Defendant cites Helicopteros Nacionales de Colombia, S.A. v. Hall, 466 U.S. 408, 416-17 (1984) for its statement that: "Common sense and everyday experience suggest that, absent unusual circumstances, the bank on which a check is drawn is generally of little consequence to the payee and is a matter left to the discretion of the drawer. Such unilateral activity of another party or a third person is not an appropriate consideration when determining whether a defendant has sufficient contacts with a forum State to justify an assertion of jurisdiction." However, the context for that statement was whether general jurisdiction was present. See id. at 415-16 ("We thus must explore the nature of Helicol's contacts with the State of Texas to determine whether they constitute the kind of continuous and systematic general business contacts ... We hold that they do not").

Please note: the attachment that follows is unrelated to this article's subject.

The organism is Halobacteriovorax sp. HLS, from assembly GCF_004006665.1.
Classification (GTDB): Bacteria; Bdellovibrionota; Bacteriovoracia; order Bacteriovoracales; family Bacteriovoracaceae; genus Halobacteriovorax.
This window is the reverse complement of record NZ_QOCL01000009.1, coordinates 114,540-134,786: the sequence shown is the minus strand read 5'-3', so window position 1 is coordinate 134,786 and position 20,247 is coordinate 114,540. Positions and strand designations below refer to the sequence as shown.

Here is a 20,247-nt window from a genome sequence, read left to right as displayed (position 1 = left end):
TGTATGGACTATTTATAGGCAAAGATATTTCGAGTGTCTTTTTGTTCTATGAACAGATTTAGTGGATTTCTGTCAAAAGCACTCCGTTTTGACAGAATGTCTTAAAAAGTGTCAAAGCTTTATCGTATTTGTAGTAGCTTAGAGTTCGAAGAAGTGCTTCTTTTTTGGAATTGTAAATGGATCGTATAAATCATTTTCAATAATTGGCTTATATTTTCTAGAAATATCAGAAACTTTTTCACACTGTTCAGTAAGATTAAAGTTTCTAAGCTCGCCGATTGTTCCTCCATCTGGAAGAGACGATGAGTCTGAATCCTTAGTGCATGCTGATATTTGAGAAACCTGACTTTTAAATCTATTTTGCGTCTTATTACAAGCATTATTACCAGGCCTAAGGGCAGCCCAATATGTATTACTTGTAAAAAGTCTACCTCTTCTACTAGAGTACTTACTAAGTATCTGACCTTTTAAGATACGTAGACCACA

Defendant also cites Bray v. Kendall, 2010 WL 56181 at *5 (N.D. Cal. Jan. 5, 2010) ("drawing funds from a California bank account is not sufficient to establish jurisdiction in California"); Intl. Beauty Products, LLC. v. Beveridge, 402 F. Supp. 2d 1261, 1275 (D. Colo. 2005) ("With respect to the checks and wire transfers, the fact that checks are drawn on a Colorado bank account is not sufficient to show harm in Colorado when, as here, the checks are cashed in another state"); and Holiday v. 3Com Corp., No. 00-cv-1034-B (Dist. Wyo. Nov. 30, 2000) ("[T]he bank account in question belonged to the Plaintiff and was merely the passive repository for [his] salary checks. Assuming arguendo that [the employer] knew that they were making payments to a Wyoming bank, rather than a generic bank account with a multistate financial institution, more is required to show that Defendant purposefully availed itself of the laws of Wyoming and may be haled in to this Court consistent with the Due Process Clause").
See also Rupert v. Bond, 68 F. Supp. 3d 1142, 1159 (N.D. Cal. 2014) (declining to find specific jurisdiction in California based in part upon allegations that "trust funds were 'moved' from Michigan to California simply because brokerage accounts were opened with Charles Schwab, a company based in San Francisco").